Straub Oncologist Dr. Ian Okazaki (font, left) signs the National Colorectal Cancer Roundtable 's '80% by 2018' commitment pledge on behalf of Straub Medical Center with Gastroenterologist Dr. Donald Saelinger (front, center) and Clinic Operations Manager Julio Zamarripa (front, right). Also pictured are (from left) Courtney Schwartz, American Cancer Society; Liz Wright, Hawaii Pacific Health; and Tracey Hewitt, Straub Oncology. Saelinger has since retired from Straub.

Straub GIs Reach Goal, Screen More Than 80% of Colorectal Patients


In 2017, the gastroenterology physicians at Straub Medical Center – to include Drs. Donald Saelinger (retired), Ike Tanabe, Timothy Swindoll, Mari Ikeguchi and Jonathan Gochu – along with the Hawaii branch of the American Cancer Society (ACS), committed to screening 80% of HMSA patients attributed to a Straub primary care physician. 

The team is pleased to announce that it has achieved that goal, screening 81% of these patients. 

“The simple message is that colon cancer screening saves lives,” says Swindoll, who is a member of the American College of Gastroenterology, the American Gastroenterological Association and the American Society of Gastrointestinal Endoscopy. 

The screenings were done in support of the “80% by 2018” initiative, led by ACS, the Centers for Disease Control and Prevention (CDC) and the National Colorectal Cancer Roundtable (an organization co-founded by ACS and CDC).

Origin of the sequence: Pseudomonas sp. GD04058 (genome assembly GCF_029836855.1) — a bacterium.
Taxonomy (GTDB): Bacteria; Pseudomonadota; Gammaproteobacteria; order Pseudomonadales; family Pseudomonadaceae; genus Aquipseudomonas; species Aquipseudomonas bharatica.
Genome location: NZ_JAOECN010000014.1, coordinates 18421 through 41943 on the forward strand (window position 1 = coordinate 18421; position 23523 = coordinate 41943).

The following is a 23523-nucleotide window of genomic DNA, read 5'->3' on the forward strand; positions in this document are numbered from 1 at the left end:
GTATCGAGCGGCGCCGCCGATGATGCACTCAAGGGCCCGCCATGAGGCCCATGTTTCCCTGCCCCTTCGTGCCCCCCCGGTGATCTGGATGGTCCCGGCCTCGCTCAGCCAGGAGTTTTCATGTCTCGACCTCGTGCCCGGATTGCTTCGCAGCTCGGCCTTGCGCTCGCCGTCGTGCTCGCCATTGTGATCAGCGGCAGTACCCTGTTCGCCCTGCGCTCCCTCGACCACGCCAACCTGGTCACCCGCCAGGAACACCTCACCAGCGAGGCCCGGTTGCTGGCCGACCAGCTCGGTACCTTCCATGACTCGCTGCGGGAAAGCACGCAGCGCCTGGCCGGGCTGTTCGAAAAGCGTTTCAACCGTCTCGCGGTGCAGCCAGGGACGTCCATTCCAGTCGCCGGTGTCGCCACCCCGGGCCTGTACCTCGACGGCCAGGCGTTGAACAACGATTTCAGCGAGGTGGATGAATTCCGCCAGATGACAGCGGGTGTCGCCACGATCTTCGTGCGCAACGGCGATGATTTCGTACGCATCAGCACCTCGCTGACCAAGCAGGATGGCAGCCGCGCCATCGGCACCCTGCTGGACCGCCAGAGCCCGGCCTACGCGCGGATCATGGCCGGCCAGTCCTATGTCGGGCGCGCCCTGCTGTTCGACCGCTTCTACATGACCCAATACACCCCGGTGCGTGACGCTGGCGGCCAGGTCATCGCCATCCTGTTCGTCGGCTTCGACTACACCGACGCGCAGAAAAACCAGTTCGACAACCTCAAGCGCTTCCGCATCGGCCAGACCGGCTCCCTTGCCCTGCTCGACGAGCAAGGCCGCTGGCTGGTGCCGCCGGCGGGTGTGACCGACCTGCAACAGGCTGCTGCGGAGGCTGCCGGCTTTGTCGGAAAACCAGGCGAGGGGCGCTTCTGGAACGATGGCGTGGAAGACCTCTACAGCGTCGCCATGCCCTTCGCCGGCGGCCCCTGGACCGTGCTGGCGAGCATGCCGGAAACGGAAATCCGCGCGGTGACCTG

The simple message is that colon cancer screening saves lives.”

More than 500 organizations joined the commitment to screening 80% of adults ages 50 and older for colorectal cancer by 2018, with the shared goal to substantially reduce colorectal cancer as a major public health problem. 

Colorectal cancer is the second leading cause of cancer-related deaths among men and women combined in North America as well as in Hawaii. 

This year alone, 50,000 Americans will die from colorectal cancer. However, the majority of these deaths could have been prevented with regular colonoscopy screenings. 

The Straub Gastroenterology Department has a clear message for patients: 'Check Your Colon!'

“Although there are several methods for screening for colon cancer, colonoscopy is by far the most effective,” explains Swindoll. “Colonoscopy not only finds colon cancer at an early stage, when it is most curable, it also allows for the detection and removal of precancerous polyps before they turn into cancer.” 

The CDC recommends that colon cancer screening begins at age 45, or at age 40 for those who have a family history of colon cancer or colon polyps. 

Discuss colon cancer screening with your physician. 

For information about colon cancer screening, call the Straub Medical Center Gastroenterology Department at 808-535-0955.



Published on: March 2, 2018